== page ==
The concept of desirable outcome has the following distinctions: positive outcome sought / negative outcome avoided; intrinsically desirable / rational. An intrinsically desirable outcome would correspond to emotions or drives and for machines they might be “hardwired;” that a goal be associated with a drive or that its satisfaction be hardwired does not make it imperative, for exclusive goals may enter into some kind of competition such as “weighting” or be part of an intrinsic / rational hierarchy. Rational outcomes are explicitly chosen according to some criteria of success including the satisfaction of intrinsic outcomes

Action upon the world

An agent has been defined as rational to the extent that its actions can be expected to achieve its goals or desirable outcomes, from the data given by its perceptual processes. Assuming that an agent might desire [or that the designer, if there is one, might aspire to rational design] to be rational a number of problems arise: there is no a priori reason to suppose that a mechanical agent with fixed goals is a model of being, mind or intelligence or that such an agent will yield the most useful practical devices; there is no a priori guarantee that, even given an infinite amount of time, an agent can determine appropriate actions and this is compounded by the fact that agents in dynamic worlds must operate in real time. In practice, “successful” agents need only be sufficiently successful; where success is context dependent. [Note that the idea of optimality was not even introduced since the concept has significance only in environments that are very simple or definite criteria can be successfully imposed; in such cases the use of single or multiple criteria of optimality may be useful.] Two ontological problems with the concept of rational agency may be identified: the sharp division of activity into perception, judgment and action; and the concept of a being as defined by an interest in goals or desirable outcomes, especially specifiable ones. Nonetheless, the idea of agent as involved in its input-output is an advance over the classical artificial intelligence idea of machine intelligence as performance of isolated reasoning tasks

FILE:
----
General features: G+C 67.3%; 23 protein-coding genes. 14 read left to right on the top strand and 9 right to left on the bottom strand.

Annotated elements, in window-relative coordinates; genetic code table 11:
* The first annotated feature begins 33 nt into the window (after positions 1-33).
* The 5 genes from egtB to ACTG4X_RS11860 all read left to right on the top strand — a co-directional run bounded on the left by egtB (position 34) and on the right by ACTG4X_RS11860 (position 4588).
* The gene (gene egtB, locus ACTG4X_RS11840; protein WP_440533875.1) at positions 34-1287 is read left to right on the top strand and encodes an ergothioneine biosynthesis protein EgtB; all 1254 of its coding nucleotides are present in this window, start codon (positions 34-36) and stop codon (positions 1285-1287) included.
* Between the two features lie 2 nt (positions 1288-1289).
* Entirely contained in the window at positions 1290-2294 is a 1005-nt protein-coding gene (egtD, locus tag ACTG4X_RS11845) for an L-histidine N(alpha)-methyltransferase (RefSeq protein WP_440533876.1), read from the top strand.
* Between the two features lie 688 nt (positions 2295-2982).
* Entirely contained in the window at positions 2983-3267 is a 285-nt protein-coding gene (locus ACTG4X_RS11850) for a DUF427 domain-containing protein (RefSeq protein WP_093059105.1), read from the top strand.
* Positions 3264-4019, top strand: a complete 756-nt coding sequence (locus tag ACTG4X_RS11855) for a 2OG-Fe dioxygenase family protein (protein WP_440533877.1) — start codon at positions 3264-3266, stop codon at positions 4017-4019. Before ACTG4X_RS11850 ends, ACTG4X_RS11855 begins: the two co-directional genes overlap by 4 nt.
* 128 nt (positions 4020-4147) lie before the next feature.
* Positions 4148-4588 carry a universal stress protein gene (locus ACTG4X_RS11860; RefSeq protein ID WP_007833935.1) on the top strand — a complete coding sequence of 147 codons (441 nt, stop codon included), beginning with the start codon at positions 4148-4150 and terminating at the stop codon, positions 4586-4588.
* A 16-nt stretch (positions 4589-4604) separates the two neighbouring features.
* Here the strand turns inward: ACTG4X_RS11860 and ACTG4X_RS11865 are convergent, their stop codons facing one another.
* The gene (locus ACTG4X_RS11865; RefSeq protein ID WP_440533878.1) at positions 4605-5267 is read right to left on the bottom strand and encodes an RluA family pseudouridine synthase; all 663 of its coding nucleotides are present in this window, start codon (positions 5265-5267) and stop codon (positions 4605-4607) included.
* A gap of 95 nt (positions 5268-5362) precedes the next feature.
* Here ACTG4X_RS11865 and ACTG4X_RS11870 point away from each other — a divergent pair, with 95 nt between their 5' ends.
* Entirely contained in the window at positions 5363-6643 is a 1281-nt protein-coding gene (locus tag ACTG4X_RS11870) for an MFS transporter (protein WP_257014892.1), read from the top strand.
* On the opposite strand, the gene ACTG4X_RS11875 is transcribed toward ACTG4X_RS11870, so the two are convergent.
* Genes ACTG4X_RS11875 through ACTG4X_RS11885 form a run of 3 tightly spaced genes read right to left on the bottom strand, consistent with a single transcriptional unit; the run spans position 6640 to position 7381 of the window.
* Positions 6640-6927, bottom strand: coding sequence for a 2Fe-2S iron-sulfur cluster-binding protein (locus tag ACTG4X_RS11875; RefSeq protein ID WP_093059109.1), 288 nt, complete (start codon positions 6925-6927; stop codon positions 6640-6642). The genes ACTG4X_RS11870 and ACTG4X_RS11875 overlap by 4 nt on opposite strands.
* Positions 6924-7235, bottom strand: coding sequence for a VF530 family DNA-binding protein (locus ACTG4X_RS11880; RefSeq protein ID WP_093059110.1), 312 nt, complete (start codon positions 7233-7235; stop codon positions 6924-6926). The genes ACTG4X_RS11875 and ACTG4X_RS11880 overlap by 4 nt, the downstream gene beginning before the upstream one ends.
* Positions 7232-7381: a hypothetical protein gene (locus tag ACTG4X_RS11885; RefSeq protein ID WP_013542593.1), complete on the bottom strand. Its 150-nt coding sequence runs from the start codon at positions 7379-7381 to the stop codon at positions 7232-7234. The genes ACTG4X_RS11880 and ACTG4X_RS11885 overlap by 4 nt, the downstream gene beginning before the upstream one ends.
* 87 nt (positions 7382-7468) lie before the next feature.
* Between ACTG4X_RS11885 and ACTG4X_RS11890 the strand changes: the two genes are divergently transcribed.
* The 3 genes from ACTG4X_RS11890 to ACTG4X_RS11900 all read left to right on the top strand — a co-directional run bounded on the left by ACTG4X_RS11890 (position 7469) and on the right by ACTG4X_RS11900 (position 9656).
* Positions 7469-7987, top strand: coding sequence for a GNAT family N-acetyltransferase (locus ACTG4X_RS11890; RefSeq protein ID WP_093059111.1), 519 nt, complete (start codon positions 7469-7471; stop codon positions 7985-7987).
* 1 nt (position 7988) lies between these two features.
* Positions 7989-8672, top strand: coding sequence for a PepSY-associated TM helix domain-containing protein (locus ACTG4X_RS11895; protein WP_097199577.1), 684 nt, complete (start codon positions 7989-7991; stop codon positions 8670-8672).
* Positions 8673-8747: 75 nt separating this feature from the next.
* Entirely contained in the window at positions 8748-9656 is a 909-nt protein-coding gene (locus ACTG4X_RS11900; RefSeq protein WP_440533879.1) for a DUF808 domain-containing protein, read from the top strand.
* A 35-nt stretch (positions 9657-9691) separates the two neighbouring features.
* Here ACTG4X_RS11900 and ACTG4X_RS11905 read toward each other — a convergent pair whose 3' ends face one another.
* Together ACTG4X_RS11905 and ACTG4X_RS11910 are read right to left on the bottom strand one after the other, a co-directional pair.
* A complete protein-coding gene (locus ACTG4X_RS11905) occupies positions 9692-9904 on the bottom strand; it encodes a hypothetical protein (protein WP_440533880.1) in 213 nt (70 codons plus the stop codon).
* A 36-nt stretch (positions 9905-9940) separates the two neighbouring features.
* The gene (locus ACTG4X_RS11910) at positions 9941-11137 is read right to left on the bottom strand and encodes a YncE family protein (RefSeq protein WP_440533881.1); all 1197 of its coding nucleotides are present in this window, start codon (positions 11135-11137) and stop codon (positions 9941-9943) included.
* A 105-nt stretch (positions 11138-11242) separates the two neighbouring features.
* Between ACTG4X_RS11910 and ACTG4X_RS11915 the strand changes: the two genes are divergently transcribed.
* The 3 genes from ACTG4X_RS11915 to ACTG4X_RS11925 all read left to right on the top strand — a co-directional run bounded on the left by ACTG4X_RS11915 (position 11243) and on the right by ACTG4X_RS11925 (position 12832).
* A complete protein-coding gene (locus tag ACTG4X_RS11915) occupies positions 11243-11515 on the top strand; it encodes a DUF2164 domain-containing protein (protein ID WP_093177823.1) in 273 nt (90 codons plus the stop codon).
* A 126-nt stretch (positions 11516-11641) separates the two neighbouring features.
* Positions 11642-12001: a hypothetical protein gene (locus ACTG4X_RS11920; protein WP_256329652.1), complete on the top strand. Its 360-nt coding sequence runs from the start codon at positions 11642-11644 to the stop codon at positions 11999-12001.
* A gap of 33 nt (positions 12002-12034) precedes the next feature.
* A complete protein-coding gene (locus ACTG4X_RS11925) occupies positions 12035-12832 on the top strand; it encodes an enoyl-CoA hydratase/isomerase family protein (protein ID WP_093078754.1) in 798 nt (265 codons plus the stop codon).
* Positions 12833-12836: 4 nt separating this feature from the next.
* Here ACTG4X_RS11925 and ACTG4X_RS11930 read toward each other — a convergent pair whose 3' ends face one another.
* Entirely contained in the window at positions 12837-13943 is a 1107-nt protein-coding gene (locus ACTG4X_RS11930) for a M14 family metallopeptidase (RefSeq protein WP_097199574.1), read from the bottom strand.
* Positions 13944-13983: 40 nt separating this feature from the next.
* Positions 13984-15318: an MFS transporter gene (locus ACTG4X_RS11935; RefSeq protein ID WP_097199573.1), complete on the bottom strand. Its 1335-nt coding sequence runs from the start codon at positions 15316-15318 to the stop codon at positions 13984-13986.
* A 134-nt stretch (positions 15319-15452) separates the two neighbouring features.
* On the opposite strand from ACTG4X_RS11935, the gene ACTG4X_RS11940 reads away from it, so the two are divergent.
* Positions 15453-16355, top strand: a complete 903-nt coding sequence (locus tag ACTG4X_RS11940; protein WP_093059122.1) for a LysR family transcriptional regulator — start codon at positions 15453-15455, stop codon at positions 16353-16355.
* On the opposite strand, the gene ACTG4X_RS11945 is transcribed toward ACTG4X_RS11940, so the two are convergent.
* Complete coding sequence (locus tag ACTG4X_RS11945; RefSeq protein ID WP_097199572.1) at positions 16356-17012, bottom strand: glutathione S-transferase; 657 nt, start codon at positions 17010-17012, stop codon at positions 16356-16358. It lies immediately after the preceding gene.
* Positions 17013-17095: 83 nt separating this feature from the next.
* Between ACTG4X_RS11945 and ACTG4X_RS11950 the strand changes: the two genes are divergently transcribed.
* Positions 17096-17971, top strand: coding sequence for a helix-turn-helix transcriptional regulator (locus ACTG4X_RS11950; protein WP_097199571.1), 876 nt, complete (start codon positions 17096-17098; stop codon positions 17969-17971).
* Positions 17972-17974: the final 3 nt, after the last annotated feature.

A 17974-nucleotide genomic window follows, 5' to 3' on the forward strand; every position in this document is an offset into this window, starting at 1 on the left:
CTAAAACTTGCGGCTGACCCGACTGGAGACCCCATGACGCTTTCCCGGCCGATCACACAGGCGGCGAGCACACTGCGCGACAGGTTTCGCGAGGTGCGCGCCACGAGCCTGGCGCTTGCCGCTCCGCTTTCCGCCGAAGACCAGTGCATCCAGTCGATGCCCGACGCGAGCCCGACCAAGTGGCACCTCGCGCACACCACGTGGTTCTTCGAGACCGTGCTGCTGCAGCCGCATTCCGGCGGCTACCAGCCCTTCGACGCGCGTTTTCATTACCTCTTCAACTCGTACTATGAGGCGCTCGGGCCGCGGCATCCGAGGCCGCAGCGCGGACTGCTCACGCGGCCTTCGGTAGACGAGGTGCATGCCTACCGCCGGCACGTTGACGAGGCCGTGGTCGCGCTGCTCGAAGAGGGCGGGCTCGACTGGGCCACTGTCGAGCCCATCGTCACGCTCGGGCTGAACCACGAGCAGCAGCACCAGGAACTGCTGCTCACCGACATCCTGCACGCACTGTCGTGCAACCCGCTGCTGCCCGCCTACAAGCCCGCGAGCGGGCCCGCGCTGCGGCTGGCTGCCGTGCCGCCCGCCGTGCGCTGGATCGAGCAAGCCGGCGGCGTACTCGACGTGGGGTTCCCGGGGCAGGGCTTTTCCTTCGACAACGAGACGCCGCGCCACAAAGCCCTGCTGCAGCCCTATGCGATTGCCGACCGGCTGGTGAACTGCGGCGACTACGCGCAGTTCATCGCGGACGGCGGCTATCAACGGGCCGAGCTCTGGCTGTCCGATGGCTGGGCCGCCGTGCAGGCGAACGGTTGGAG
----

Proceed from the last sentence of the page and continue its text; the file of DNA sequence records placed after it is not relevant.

Any such judgment is value laden for reasoning tasks are useful; the values in question, then, include:

From the point of view of utility: having intelligent machines that operate more or less independently of designers and operators

From the point of view of embedding in the world; having intelligent machines that are less flat from the point of view of organization and so, at the lower levels of organization, tied into the world

And so having machines that approach having mind / being in the senses that animals and humans have mind and being

1.1.3        Computation

So far the concept of computation has received some implicit specification. In order to better perform the following tasks it will be useful to define or specify what is computation

Use the concept of machine intelligence in understanding being / mind

This becomes restrictive on the conjunction of two conditions: first, cognitivism, the idea that the brain is a computer i.e. that at an abstract level the mind is a computer; and, second, on some conceptual or theoretical account of the nature / concept of computation

Developing and simulating machine intelligence for the following purposes: to advance the use and capabilities of machine intelligence; to develop specific applications for use in the projects of the Journey in Being – these are specified in Objectives and include the understanding of being / mind by developing models

In order to develop the concept of computation the following will be useful

Discuss existing concepts of computation, their rationale. Analyze these concepts, understanding how [if] they mesh and what they have in common

Keep in mind that machine intelligence falls under the topic of machines which in turn falls under technology